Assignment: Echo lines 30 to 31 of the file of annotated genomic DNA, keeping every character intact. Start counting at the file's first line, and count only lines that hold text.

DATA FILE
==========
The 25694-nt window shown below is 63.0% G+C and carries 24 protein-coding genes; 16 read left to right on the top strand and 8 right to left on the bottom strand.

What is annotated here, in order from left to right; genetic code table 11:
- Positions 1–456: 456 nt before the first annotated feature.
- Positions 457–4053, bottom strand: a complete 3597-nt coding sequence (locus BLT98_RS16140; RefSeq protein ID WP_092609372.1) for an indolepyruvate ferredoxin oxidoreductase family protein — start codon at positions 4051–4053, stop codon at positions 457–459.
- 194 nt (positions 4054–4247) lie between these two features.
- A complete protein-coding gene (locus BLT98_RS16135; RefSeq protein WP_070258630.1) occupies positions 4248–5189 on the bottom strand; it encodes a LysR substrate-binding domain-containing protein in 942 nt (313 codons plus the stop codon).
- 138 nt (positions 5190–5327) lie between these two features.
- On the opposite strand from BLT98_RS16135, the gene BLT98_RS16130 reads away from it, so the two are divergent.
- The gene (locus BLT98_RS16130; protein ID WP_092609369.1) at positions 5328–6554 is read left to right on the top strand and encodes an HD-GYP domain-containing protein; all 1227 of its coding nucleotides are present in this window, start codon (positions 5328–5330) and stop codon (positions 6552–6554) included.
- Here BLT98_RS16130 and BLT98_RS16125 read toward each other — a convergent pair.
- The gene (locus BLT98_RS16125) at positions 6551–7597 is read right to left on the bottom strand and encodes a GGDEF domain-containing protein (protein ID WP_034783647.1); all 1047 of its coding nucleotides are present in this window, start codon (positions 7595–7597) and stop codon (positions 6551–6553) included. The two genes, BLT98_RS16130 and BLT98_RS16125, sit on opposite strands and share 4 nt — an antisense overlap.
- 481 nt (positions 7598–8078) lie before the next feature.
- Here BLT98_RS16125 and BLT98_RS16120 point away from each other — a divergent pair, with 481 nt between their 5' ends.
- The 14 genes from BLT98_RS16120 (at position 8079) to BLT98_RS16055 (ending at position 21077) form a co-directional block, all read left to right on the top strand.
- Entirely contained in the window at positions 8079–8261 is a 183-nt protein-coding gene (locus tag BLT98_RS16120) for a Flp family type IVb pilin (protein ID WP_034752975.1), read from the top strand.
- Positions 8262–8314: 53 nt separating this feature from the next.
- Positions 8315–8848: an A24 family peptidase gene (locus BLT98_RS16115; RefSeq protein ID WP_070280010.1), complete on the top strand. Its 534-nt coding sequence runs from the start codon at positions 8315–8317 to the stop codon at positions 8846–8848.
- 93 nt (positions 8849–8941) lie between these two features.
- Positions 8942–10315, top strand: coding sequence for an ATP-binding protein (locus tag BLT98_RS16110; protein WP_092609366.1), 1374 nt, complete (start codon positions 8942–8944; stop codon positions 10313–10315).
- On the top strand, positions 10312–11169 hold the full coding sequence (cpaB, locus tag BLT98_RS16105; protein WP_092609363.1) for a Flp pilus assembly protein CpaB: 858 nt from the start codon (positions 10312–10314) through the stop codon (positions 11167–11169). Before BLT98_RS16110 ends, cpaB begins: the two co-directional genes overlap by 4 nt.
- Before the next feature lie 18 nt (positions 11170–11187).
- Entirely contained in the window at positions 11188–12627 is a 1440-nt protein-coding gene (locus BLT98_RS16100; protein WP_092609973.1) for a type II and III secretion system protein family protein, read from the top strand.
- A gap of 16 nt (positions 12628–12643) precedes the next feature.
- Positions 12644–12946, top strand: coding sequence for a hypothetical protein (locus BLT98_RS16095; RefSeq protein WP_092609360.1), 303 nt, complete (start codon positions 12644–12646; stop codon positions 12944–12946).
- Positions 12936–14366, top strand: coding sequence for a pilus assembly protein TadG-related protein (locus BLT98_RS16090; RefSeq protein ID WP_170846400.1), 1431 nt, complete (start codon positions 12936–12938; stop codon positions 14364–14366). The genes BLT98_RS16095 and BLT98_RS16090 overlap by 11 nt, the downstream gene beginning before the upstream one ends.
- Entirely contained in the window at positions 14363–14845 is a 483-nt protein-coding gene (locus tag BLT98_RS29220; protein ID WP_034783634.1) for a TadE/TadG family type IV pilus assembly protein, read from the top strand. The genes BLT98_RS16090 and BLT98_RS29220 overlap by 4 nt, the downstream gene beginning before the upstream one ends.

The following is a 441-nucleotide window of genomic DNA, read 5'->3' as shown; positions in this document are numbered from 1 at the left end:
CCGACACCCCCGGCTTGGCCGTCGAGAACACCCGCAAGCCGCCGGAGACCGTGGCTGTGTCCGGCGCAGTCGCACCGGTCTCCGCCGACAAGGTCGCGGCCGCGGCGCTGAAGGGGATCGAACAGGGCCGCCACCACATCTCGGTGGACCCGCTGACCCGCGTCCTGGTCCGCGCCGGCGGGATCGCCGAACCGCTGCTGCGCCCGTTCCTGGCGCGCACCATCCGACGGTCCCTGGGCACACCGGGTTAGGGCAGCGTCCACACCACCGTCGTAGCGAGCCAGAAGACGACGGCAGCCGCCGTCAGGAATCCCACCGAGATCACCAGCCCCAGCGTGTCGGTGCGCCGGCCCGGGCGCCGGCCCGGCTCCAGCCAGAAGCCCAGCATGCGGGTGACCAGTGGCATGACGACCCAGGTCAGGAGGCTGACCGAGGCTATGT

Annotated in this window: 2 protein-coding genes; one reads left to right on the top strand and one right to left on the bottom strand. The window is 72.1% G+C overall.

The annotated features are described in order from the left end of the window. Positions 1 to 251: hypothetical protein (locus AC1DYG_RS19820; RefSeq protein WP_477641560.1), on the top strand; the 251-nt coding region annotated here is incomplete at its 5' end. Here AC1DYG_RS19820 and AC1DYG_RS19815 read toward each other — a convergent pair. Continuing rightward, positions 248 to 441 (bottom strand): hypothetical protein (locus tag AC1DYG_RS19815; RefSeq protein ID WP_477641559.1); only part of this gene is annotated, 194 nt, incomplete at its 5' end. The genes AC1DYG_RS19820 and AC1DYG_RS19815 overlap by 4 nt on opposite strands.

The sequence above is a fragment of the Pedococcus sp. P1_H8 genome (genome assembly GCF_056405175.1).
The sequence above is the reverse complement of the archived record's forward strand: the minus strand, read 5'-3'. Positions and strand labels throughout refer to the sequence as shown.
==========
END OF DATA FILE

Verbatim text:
The annotated features are described in order from the left end of the window. Positions 1 to 251: hypothetical protein (locus AC1DYG_RS19820; RefSeq protein WP_477641560.1), on the top strand; the 251-nt coding region annotated here is incomplete at its 5' end. Here AC1DYG_RS19820 and AC1DYG_RS19815 read toward each other — a convergent pair. Continuing rightward, positions 248 to 441 (bottom strand): hypothetical protein (locus tag AC1DYG_RS19815; RefSeq protein ID WP_477641559.1); only part of this gene is annotated, 194 nt, incomplete at its 5' end. The genes AC1DYG_RS19820 and AC1DYG_RS19815 overlap by 4 nt on opposite strands.

The sequence above is a fragment of the Pedococcus sp. P1_H8 genome (genome assembly GCF_056405175.1).